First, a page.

Profits continued to accumulate in all participating companies.


Around the fourth round the robot, environmental, company  had accumulated highest profits despite having highest prices initially. Profit development was sound in all companies, though.

Public confidence grew. At first.Bild4b

The results graph above shows how popularity rose as emissions fell and the redistribution (repayment) of pollutant fees increased spending power. That is, until the effects of the investments in circular economy reduced import of the pollutant-causing materials. Fees were higher, but as total volume fell so did overall income from fees.

Competition appeared to be working, with companies adjusting prices to gain market share.Bild2b


 What did we learn?

Things that helped the players fulfil the aim of the simulation:

  • The goals for abatement were clear and the government commission players were bold in their application of fees. By choosing to redistribute the money collected back to citizens they kept spending power up.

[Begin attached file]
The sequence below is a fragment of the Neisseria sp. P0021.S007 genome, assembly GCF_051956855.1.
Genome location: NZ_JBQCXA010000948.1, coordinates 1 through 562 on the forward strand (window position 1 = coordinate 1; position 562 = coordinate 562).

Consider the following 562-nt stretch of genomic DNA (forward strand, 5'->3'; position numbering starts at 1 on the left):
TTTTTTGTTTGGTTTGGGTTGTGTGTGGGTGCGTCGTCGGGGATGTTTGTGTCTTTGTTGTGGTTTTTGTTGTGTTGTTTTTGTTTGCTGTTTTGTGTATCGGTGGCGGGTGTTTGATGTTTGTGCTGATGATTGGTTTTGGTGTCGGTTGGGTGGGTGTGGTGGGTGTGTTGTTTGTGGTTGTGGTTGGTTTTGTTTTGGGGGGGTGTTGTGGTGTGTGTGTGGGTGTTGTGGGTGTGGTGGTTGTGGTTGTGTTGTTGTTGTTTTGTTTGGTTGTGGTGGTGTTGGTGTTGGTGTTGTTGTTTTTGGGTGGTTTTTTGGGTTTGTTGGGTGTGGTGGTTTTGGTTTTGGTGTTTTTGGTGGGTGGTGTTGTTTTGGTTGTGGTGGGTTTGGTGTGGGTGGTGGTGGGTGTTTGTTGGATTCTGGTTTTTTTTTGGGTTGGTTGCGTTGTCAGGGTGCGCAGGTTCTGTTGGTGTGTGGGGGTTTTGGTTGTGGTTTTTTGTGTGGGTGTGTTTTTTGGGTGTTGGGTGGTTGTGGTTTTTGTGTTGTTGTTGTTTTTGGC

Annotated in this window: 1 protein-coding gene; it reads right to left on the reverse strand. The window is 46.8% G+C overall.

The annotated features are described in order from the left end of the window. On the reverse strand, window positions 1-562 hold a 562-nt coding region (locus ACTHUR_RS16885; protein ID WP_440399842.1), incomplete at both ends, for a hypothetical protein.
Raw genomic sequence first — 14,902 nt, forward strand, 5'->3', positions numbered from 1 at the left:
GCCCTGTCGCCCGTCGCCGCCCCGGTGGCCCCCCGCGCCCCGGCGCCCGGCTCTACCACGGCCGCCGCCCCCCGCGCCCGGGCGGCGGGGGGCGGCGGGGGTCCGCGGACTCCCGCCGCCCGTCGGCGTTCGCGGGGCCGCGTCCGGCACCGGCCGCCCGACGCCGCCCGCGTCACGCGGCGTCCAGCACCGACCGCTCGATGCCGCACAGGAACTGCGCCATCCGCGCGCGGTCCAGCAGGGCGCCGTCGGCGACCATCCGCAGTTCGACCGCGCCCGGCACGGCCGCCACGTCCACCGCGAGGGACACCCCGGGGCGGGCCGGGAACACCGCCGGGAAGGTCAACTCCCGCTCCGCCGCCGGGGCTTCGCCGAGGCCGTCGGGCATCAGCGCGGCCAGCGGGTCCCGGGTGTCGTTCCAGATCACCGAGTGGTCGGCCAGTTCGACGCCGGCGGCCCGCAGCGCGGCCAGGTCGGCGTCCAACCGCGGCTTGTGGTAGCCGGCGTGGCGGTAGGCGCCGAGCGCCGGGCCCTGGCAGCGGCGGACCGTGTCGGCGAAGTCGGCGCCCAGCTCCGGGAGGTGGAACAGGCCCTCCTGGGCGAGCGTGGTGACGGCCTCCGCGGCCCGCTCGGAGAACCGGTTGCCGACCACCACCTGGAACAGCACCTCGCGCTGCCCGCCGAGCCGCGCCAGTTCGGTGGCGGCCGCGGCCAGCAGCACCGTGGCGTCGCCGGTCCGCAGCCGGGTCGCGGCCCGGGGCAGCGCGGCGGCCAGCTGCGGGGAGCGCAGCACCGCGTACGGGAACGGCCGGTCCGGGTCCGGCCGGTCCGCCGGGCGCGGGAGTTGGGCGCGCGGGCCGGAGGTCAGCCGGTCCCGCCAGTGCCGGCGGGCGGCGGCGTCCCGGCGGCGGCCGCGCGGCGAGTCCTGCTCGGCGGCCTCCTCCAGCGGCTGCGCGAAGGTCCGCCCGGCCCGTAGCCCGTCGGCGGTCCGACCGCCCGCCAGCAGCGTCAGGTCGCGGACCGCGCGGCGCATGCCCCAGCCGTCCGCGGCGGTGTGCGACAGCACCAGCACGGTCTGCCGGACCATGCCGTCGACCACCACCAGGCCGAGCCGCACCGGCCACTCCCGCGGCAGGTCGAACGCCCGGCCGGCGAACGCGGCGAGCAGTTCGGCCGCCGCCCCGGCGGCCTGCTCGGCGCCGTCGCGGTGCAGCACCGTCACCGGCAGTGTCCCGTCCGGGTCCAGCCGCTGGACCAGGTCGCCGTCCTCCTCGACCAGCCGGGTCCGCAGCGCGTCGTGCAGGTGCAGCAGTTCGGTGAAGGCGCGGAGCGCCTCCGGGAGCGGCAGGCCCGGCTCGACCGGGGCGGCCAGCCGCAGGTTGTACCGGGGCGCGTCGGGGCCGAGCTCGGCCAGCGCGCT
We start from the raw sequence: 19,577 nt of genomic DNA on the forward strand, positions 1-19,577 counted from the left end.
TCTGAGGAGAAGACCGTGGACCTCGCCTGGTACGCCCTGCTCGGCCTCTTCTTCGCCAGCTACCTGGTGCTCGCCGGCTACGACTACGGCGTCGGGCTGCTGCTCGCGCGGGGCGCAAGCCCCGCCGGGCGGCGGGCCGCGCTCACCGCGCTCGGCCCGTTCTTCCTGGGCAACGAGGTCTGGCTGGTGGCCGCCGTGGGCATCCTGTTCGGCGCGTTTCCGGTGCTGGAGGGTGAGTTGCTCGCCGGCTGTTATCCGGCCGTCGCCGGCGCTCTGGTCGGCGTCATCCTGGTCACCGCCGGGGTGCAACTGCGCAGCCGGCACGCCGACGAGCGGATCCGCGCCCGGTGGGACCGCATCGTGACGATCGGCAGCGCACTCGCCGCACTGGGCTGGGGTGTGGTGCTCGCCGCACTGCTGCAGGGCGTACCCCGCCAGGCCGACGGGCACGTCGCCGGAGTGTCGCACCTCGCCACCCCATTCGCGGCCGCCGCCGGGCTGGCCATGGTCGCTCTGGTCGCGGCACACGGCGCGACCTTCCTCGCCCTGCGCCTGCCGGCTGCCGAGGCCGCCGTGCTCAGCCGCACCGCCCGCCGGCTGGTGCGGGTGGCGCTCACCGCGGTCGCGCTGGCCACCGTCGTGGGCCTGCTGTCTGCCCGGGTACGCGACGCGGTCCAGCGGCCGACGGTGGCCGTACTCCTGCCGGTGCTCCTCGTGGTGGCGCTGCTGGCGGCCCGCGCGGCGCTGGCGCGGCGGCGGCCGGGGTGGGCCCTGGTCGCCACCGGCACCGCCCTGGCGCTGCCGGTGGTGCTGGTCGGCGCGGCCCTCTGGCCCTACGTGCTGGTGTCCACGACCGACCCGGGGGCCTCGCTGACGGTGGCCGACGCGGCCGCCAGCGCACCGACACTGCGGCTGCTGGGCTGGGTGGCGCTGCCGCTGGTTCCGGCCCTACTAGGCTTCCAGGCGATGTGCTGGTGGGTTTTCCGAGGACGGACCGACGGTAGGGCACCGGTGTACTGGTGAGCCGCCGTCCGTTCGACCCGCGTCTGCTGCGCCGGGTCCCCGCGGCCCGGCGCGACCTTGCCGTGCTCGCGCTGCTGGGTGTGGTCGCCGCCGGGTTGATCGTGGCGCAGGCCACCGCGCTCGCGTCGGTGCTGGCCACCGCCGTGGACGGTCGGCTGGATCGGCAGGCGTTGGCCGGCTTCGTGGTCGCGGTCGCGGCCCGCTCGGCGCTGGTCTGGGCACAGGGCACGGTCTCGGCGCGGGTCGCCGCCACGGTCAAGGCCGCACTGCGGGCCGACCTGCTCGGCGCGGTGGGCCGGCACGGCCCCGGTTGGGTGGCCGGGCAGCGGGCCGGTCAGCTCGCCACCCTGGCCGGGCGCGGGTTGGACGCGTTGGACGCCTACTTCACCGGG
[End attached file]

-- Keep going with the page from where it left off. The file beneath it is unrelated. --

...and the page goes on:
• Companies were not shy in acting by investing. Nor in raising prices, which helped to keep up profits whilst investing in circular technology.
  • Communication: Several statements by “the government” helped increase confidence that they were steadfast in fulfilling policy as well as being open to comments and input from the companies.


  • Photo: Kristina Hellberg

    Staffan Lindberg at an earlier event Photo: Kristina Hellberg

    Culture: Carbon dioxide dieter and troubadour Staffan Lindberg enlivened the mood with his songs. Staffan helped consumers, voters, government and scientists to focus on creating a culture of pollutant reduction.


What can we learn and take away from the workshop?

Levying fees on  introducing potential pollutants into the economy can stimulate the market to manage materials responsibly.